Small firms are being encouraged to improve their health and safety through the HSE's innovative grant scheme
The Health and Safety Executive has launched the Small Firms Assistance Scheme which aims to improve health and safety. It will run until May next year in West Yorkshire, Essex and Devon and Cornwall.
Under the scheme, small firms will be able to claim 50 per cent of their costs for health and safety training or mentoring - up to a maximum of £1,000. The remainder of the cost will be met by the firm itself.
By law all employers are required to have a health and safety policy, conduct risk assessments, take measures to control risks and have access to competent health and safety advice. Assessments should be documented where there are more than five employees.
But research commissioned by the HSE shows that while small firms struggle with applying health and safety law effectively, they are reluctant to approach the HSE directly for advice.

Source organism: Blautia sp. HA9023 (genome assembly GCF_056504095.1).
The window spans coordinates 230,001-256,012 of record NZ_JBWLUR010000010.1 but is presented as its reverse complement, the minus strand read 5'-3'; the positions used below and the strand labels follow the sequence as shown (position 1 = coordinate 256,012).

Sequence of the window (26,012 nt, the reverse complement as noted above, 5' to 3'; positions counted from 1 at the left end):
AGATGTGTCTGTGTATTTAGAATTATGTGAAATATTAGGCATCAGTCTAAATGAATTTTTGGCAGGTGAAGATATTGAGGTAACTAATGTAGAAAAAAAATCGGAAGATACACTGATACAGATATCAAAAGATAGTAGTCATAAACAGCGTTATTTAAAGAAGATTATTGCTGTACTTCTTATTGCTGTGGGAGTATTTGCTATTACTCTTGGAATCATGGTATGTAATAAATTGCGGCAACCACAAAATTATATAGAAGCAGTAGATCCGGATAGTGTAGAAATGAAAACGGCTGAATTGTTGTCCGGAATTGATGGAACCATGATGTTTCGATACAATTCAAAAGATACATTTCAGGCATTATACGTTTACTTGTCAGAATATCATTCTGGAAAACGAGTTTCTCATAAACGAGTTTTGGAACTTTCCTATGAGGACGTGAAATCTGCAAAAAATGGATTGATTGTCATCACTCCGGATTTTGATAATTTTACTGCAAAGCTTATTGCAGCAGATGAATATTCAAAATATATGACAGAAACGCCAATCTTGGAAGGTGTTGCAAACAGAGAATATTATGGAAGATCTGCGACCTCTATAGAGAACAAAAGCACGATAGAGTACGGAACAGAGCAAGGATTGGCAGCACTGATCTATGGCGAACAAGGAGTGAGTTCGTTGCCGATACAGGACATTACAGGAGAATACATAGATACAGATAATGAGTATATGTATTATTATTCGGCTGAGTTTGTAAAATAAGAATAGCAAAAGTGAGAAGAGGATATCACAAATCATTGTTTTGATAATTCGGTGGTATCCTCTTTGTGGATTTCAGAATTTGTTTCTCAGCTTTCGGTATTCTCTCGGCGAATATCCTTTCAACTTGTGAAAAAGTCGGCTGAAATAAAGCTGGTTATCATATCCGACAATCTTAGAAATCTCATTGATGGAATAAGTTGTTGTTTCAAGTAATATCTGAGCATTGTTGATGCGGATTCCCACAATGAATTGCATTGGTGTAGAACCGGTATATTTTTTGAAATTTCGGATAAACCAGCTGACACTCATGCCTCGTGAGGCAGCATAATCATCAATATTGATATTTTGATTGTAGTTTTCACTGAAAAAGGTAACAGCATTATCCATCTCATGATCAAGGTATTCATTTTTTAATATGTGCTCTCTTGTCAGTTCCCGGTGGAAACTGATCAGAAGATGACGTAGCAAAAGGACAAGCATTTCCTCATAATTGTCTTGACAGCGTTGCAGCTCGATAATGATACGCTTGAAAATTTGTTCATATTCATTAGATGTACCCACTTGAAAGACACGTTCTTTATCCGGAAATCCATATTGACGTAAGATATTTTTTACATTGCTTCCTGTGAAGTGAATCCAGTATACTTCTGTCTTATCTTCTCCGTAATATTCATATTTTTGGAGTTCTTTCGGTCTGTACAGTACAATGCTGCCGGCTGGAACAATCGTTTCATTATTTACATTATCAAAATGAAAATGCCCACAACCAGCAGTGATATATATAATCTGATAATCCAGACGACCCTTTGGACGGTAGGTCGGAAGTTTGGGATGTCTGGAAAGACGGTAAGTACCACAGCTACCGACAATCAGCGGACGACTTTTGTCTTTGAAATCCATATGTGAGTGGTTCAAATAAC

The scheme, which will be operated for the HSE by the Small Business Service and Business Links, is designed to plug that gap.
It is open to anyone in the pilot areas starting up a business, those with fewer than 10 employees and those with an annual turnover of less that £4.5m.
Small firms also traditionally overlook occupational health provision, an issue that the Government has begun to tackle through the launch last year of NHS Plus.
Under NHS Plus, NHS occupational health departments are encouraged to outsource their services to the wider community, in particular to small and medium-sized enterprises, with SMEs accessing information and providers through a central website.
Judith Donovan, health and safety commissioner for small firms, said: "This scheme is designed to take the mystery out of health and safety by improving small firms' awareness and understanding of the issues."